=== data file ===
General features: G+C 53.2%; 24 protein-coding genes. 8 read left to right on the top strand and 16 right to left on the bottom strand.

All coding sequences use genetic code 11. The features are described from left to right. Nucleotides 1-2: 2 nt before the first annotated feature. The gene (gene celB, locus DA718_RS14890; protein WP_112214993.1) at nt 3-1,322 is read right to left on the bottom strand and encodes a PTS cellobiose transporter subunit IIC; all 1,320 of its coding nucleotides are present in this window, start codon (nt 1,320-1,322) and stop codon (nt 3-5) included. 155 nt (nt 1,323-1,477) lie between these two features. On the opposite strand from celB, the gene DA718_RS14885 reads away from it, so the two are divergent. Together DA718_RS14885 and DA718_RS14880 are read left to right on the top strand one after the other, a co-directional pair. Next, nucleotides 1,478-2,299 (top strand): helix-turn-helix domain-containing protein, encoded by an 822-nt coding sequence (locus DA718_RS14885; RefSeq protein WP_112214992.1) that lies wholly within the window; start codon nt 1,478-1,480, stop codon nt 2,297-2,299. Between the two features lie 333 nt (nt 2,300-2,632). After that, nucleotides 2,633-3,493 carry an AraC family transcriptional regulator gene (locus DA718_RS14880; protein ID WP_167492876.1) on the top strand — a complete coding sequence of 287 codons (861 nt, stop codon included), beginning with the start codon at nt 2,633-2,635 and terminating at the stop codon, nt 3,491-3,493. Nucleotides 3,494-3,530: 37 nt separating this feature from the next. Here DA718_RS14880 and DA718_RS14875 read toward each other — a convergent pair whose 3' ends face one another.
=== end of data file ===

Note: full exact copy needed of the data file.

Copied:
General features: G+C 53.2%; 24 protein-coding genes. 8 read left to right on the top strand and 16 right to left on the bottom strand.

All coding sequences use genetic code 11. The features are described from left to right. Nucleotides 1-2: 2 nt before the first annotated feature. The gene (gene celB, locus DA718_RS14890; protein WP_112214993.1) at nt 3-1,322 is read right to left on the bottom strand and encodes a PTS cellobiose transporter subunit IIC; all 1,320 of its coding nucleotides are present in this window, start codon (nt 1,320-1,322) and stop codon (nt 3-5) included. 155 nt (nt 1,323-1,477) lie between these two features. On the opposite strand from celB, the gene DA718_RS14885 reads away from it, so the two are divergent. Together DA718_RS14885 and DA718_RS14880 are read left to right on the top strand one after the other, a co-directional pair. Next, nucleotides 1,478-2,299 (top strand): helix-turn-helix domain-containing protein, encoded by an 822-nt coding sequence (locus DA718_RS14885; RefSeq protein WP_112214992.1) that lies wholly within the window; start codon nt 1,478-1,480, stop codon nt 2,297-2,299. Between the two features lie 333 nt (nt 2,300-2,632). After that, nucleotides 2,633-3,493 carry an AraC family transcriptional regulator gene (locus DA718_RS14880; protein ID WP_167492876.1) on the top strand — a complete coding sequence of 287 codons (861 nt, stop codon included), beginning with the start codon at nt 2,633-2,635 and terminating at the stop codon, nt 3,491-3,493. Nucleotides 3,494-3,530: 37 nt separating this feature from the next. Here DA718_RS14880 and DA718_RS14875 read toward each other — a convergent pair whose 3' ends face one another.